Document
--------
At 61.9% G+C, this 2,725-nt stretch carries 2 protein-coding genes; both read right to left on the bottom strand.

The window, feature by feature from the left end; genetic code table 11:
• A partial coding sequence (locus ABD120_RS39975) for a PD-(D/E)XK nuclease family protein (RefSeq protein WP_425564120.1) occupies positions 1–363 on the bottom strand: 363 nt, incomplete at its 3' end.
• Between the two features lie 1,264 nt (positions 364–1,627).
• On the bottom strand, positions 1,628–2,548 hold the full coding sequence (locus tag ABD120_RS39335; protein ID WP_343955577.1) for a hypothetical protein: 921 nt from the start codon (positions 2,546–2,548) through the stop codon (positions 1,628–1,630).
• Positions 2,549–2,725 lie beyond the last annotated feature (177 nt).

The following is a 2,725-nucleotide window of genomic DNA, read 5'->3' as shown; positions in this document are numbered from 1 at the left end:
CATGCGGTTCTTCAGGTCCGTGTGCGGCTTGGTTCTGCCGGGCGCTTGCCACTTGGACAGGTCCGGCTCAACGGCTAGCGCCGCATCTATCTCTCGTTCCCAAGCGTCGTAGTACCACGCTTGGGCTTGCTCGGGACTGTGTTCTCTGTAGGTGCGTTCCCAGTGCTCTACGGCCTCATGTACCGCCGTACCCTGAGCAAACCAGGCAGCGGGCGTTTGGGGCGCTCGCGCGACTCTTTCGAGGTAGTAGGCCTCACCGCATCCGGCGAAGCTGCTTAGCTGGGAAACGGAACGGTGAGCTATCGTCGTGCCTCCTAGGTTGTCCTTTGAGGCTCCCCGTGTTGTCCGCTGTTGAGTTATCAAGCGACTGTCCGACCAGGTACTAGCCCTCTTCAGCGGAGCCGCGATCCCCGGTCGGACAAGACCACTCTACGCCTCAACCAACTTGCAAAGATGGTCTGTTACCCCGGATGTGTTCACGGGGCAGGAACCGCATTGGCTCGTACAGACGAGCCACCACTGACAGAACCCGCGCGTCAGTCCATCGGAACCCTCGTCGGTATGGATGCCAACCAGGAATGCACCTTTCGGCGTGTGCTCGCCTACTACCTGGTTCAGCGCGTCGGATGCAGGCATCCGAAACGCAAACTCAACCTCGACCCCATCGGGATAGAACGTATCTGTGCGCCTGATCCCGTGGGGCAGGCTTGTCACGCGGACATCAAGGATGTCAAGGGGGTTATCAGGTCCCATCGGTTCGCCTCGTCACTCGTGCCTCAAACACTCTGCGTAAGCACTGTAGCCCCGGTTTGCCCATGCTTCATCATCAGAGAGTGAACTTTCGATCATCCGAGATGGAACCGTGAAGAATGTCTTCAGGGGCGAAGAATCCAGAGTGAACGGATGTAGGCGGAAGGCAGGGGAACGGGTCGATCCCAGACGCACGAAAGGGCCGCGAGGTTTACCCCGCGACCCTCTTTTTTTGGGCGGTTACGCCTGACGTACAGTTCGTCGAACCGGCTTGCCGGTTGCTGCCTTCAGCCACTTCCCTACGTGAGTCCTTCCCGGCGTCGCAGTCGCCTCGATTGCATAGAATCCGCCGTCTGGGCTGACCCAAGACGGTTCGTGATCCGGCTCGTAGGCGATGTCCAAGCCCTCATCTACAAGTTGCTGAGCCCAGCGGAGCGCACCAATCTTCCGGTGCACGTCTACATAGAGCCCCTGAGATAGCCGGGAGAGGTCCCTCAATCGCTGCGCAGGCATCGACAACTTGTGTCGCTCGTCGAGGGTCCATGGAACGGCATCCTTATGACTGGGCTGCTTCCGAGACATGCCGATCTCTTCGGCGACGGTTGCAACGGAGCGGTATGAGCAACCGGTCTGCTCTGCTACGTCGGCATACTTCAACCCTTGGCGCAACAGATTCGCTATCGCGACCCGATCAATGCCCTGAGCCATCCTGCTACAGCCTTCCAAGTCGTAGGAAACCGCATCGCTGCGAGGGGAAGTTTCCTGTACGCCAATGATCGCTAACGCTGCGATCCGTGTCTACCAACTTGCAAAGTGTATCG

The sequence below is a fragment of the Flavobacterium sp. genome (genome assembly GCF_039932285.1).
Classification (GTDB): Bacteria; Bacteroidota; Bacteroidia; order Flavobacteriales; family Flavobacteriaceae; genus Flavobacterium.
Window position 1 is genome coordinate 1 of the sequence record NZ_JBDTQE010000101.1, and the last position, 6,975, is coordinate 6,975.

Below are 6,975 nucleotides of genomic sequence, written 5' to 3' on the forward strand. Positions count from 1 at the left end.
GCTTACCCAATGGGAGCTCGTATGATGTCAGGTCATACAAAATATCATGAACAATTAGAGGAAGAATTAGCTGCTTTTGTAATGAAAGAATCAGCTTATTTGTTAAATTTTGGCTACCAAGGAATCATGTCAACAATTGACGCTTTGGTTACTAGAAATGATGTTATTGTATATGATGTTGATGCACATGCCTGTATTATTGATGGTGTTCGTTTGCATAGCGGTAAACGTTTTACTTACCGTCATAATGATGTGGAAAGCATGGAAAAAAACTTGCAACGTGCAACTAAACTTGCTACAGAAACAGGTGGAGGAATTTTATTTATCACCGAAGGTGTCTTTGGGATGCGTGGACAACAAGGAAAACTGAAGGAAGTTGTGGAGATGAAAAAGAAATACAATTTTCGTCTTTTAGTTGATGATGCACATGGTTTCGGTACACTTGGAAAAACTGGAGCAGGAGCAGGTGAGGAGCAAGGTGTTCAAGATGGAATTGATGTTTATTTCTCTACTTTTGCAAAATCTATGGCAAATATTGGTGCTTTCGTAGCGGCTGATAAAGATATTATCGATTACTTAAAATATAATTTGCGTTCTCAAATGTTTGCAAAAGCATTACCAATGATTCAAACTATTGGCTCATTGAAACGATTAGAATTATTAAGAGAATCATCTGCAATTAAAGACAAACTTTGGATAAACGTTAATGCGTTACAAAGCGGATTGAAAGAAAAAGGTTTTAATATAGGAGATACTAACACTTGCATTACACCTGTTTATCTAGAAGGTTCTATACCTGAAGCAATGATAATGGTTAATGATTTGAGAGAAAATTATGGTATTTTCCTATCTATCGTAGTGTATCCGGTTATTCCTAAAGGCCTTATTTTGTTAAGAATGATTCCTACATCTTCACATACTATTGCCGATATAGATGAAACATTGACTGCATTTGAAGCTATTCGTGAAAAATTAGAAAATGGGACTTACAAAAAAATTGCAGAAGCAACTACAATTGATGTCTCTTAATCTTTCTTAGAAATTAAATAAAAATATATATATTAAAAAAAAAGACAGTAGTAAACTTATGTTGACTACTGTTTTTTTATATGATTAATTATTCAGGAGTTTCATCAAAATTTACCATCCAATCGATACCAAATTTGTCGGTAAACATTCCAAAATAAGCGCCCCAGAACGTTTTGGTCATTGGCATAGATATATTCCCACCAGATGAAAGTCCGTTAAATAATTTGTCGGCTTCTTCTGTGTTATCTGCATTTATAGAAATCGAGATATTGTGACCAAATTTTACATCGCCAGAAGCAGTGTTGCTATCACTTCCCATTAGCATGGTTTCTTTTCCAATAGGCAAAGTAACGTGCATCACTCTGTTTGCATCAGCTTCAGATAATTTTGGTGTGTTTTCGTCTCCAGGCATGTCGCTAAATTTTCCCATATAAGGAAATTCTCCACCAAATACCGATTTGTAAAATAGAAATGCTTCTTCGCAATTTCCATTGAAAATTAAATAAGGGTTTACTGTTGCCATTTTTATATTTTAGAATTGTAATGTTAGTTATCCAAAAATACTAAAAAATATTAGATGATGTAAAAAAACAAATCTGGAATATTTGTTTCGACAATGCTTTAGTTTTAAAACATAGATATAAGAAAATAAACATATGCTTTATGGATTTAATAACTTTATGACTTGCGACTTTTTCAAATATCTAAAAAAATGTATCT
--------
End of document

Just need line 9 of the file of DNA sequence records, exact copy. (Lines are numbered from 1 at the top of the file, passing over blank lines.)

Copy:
The sequence below is a fragment of the Flavobacterium sp. genome (genome assembly GCF_039932285.1).